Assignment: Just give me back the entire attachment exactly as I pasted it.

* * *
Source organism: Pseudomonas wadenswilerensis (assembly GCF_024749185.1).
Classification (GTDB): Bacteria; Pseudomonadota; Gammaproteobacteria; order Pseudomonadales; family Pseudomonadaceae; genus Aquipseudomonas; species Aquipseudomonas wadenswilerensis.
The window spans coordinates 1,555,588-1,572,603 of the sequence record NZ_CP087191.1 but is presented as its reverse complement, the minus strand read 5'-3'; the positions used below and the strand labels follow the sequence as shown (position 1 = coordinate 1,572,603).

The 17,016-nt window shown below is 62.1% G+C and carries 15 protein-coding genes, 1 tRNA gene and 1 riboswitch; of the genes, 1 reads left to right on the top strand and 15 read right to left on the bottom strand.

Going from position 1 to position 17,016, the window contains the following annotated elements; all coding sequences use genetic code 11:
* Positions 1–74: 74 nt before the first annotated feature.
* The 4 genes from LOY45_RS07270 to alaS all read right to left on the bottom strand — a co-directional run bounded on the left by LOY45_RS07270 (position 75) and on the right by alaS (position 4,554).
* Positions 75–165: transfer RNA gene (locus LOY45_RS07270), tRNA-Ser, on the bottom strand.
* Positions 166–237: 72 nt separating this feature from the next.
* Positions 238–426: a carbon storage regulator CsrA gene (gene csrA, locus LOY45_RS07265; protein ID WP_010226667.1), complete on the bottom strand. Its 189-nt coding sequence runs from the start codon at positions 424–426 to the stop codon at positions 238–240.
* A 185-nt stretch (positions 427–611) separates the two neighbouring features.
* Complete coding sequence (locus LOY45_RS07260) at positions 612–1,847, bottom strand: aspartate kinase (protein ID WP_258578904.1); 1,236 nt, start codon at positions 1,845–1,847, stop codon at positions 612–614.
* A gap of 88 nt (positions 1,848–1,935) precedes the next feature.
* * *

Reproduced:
Source organism: Pseudomonas wadenswilerensis (assembly GCF_024749185.1).
Classification (GTDB): Bacteria; Pseudomonadota; Gammaproteobacteria; order Pseudomonadales; family Pseudomonadaceae; genus Aquipseudomonas; species Aquipseudomonas wadenswilerensis.
The window spans coordinates 1,555,588-1,572,603 of the sequence record NZ_CP087191.1 but is presented as its reverse complement, the minus strand read 5'-3'; the positions used below and the strand labels follow the sequence as shown (position 1 = coordinate 1,572,603).

The 17,016-nt window shown below is 62.1% G+C and carries 15 protein-coding genes, 1 tRNA gene and 1 riboswitch; of the genes, 1 reads left to right on the top strand and 15 read right to left on the bottom strand.

Going from position 1 to position 17,016, the window contains the following annotated elements; all coding sequences use genetic code 11:
* Positions 1–74: 74 nt before the first annotated feature.
* The 4 genes from LOY45_RS07270 to alaS all read right to left on the bottom strand — a co-directional run bounded on the left by LOY45_RS07270 (position 75) and on the right by alaS (position 4,554).
* Positions 75–165: transfer RNA gene (locus LOY45_RS07270), tRNA-Ser, on the bottom strand.
* Positions 166–237: 72 nt separating this feature from the next.
* Positions 238–426: a carbon storage regulator CsrA gene (gene csrA, locus LOY45_RS07265; protein ID WP_010226667.1), complete on the bottom strand. Its 189-nt coding sequence runs from the start codon at positions 424–426 to the stop codon at positions 238–240.
* A 185-nt stretch (positions 427–611) separates the two neighbouring features.
* Complete coding sequence (locus LOY45_RS07260) at positions 612–1,847, bottom strand: aspartate kinase (protein ID WP_258578904.1); 1,236 nt, start codon at positions 1,845–1,847, stop codon at positions 612–614.
* A gap of 88 nt (positions 1,848–1,935) precedes the next feature.